On a mission to “continually provide healthier food both for our consumers and the planet,” organic yogurt maker Stonyfield unveiled Feb. 13 a comprehensive plan to reduce sugar across its portfolio, starting with products marketed to children and moving into other varieties over the course of 2017.
“While consumers want less sugar in their products, they don’t want the taste to change,” which can pose a significant challenge from a formulation perspective, Lisa hammer, product development manager at Stonyfield, told FoodNavigator-USA.
However, she said, Stonyfield was up to the task and worked for more than two years to balance these potentially conflicting consumer demands.
“With our proprietary library of culture strains, we worked to achieve a formula to reduce tartness and balance the sweetness of yogurt, allowing for sugar reduction without sacrificing taste,” she said.
With this formulation, the company plans to remove added sugar from its YoBaby line, beyond the existing plain unsweetened formula, by the end of fall 2017. This will build on its existing offering of YoKids yogurt that already features at least 40% less sugar than leading lowfat children’s yogurt, according to the company.
The company also plans to cut at least 25% of sugar from its Smooth & Creamy varieties in cups and quarts and lowfat Smoothies, which are in addition to the existing plain, unsweetened options also already available in its Greek and core lines.
These changes should help the company reach its goal of purchasing 25% less sugar this year, the manufacturer adds.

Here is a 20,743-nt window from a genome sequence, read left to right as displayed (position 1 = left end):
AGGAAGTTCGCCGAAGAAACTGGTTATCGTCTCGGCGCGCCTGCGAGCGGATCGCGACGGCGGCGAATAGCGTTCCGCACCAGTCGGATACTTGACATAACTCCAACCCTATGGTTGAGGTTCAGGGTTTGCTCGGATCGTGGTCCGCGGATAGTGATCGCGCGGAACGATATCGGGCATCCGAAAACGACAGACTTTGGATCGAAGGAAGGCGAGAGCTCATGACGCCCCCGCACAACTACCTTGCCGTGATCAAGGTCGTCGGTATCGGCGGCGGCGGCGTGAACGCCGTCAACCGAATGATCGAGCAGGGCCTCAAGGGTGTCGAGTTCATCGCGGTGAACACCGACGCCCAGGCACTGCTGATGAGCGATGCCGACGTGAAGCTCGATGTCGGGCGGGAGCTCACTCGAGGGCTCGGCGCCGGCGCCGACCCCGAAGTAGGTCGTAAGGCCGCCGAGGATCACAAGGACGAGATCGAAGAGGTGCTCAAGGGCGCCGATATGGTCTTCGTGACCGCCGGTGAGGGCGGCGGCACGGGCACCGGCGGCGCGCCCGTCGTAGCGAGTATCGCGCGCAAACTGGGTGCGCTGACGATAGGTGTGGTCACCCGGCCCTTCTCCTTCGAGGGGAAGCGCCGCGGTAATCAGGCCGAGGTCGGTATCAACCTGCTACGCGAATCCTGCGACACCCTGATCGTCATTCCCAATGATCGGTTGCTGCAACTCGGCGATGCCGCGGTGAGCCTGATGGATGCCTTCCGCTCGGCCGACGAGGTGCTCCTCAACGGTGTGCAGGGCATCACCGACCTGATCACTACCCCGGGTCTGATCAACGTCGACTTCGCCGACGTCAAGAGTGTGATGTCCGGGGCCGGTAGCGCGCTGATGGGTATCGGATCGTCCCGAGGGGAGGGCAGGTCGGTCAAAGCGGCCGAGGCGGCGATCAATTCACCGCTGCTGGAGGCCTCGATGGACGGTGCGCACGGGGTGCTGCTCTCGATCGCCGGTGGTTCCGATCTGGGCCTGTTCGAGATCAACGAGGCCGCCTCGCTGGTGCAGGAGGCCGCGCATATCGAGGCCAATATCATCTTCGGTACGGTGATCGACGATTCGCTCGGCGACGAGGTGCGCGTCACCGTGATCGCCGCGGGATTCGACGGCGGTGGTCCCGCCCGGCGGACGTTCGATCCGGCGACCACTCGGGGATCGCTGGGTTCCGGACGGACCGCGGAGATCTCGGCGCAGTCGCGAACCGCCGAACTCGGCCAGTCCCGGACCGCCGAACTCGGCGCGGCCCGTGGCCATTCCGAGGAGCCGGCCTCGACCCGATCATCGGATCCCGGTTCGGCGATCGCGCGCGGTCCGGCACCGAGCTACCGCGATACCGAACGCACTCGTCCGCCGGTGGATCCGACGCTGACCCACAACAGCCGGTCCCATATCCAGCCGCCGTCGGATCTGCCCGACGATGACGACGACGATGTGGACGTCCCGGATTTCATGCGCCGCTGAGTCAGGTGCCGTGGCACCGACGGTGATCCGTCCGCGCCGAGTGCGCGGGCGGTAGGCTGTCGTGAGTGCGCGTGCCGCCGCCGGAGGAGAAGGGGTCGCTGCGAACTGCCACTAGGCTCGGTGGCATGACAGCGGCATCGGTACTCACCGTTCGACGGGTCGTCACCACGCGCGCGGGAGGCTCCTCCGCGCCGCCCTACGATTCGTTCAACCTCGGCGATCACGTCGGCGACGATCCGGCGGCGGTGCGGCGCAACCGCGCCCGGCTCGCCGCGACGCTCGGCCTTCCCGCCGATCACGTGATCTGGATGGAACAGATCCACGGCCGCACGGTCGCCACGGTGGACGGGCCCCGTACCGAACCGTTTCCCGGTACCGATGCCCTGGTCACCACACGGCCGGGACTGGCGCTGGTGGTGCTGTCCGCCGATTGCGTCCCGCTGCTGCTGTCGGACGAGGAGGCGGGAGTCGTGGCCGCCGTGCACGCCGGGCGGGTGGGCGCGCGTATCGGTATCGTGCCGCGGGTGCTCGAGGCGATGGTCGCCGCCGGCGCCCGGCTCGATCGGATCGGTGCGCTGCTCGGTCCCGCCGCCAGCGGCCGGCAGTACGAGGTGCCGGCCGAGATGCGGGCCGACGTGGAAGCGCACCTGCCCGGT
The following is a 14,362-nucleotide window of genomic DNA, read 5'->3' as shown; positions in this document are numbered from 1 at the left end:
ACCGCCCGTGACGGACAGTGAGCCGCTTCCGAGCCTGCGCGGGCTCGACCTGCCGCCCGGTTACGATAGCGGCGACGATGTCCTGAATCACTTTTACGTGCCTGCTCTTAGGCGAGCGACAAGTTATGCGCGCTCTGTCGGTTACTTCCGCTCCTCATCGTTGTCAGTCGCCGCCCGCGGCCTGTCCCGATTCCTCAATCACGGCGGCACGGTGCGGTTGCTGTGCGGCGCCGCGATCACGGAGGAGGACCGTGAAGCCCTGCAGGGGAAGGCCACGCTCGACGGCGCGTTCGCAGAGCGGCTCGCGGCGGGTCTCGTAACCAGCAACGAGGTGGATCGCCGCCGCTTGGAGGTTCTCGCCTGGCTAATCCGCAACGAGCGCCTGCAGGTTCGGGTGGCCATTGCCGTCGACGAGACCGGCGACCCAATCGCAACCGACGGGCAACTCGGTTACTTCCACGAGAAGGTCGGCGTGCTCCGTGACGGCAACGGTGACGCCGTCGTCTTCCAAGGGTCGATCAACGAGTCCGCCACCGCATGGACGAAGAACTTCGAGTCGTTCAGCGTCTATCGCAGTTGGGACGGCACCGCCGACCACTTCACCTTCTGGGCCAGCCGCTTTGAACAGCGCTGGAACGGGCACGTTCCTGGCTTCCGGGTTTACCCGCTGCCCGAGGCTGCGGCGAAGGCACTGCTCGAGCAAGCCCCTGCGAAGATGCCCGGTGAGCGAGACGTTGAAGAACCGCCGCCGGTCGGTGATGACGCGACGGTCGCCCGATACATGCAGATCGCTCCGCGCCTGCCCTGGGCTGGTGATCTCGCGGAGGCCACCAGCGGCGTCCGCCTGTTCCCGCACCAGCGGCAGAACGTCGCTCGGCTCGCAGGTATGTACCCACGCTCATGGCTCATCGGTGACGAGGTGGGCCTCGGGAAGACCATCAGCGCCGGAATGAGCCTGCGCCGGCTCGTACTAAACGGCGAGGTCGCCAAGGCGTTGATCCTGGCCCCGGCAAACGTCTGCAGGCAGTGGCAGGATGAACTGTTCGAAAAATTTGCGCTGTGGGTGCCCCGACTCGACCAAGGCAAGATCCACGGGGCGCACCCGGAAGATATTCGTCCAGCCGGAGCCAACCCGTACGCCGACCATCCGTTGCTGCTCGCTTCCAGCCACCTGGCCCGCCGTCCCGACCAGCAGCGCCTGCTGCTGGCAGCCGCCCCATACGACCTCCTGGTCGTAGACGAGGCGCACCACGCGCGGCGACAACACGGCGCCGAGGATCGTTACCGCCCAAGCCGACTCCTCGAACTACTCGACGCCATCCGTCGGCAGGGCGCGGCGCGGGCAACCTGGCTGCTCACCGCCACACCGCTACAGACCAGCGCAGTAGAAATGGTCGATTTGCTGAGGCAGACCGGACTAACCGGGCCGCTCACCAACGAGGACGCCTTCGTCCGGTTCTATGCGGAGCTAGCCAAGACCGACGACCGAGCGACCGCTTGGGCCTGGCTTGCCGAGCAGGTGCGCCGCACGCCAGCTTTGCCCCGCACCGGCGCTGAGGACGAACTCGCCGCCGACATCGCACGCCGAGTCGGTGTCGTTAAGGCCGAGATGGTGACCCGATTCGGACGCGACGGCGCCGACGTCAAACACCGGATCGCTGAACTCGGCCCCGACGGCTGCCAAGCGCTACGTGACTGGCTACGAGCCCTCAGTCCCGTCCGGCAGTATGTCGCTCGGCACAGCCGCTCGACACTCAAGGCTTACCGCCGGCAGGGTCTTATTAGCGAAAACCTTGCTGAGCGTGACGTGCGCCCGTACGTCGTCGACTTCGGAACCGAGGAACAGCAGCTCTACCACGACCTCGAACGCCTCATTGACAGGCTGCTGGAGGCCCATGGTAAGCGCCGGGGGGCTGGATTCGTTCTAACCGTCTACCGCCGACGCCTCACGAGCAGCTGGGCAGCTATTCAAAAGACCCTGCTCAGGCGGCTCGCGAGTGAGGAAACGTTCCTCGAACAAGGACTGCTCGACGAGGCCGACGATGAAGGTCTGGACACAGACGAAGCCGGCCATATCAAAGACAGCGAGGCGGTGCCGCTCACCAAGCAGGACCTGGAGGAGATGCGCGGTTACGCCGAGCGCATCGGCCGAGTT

From reduced sugar to high fat
The changes will bring Stonyfield products closer in line with the sugar levels of those offered by competitor siggi’s , which was created 10 years ago in part to bring consumers yogurt made with simple ingredients and “not a lot of sugar.”
“Today more than ever, consumers are more conscious of what they are putting in their bodies. Many people in the United States are consuming over the recommended sugar intake, and a lot of them are not even aware of it, falling victim to hidden sources of sugar in their everyday diets,” Siggi Hilmarsson, founder of siggi’s, told FoodNavigator-USA.
With this in mind, he noted, “there is definitely a trend away from added sugar, and siggi’s is proud to have been at the forefront of this trend” with products that have at least 25% less sugar than the leading brands’ flavored yogurts.
At the same time that sugar is out for many consumers, fat is back, and siggi’s also is out front of this trend with the Feb. 13 launch of a decadent triple cream yogurt made with 9 percent milk fat and triple the cream.
The inspiration for the new product came from a favorite snack that Hilmarsson said his mother made him growing up that combined plain skyr with rich, creamy whipped cream and fruit.
The 4-ounce cups will be available in raspberry, vanilla and lemon.
This launch follows last month’s launch of whole-milk drinkable yogurts that give consumers a convenient way to consume 8 grams of protein and 10 billion probiotic cultures per serving.
“Knowing consumers are always looking for a healthy snack when they are on the go, it was a natural move for us to provide consumers with a single-serve, convenient and nourishing choice,” he said.
Made with only five ingredients, the drinkable yogurts are “satisfyingly creamy” and available in vanilla, strawberry and blueberry, he said.